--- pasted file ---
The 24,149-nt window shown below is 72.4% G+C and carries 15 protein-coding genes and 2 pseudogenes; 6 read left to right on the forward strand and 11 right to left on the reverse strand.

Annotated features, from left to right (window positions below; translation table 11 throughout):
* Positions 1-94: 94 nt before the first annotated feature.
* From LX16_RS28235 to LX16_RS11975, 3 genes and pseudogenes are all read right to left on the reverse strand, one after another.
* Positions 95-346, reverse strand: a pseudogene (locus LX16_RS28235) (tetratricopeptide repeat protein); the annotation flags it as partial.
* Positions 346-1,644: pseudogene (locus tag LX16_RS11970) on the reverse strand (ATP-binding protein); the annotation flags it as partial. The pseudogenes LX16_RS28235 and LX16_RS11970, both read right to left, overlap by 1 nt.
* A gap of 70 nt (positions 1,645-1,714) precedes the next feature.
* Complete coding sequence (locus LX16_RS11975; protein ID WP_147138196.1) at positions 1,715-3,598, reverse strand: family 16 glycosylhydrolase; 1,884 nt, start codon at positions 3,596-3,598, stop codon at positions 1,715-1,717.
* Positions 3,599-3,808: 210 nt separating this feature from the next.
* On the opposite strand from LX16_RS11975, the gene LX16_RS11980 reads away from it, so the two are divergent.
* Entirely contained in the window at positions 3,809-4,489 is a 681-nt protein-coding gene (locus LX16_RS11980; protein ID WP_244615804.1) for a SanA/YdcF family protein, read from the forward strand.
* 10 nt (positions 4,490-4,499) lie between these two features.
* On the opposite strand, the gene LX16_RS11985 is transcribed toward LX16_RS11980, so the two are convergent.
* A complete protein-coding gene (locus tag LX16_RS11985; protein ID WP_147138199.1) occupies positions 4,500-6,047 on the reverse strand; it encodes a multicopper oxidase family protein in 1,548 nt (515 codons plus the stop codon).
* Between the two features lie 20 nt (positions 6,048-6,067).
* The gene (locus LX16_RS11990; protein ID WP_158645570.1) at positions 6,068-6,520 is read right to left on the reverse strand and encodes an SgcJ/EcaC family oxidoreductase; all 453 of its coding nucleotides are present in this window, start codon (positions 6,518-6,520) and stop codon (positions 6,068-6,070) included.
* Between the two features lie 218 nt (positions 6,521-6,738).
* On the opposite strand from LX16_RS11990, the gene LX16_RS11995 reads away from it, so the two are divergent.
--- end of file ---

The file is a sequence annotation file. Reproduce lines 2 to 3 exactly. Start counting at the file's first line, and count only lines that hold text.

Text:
Annotated features, from left to right (window positions below; translation table 11 throughout):
* Positions 1-94: 94 nt before the first annotated feature.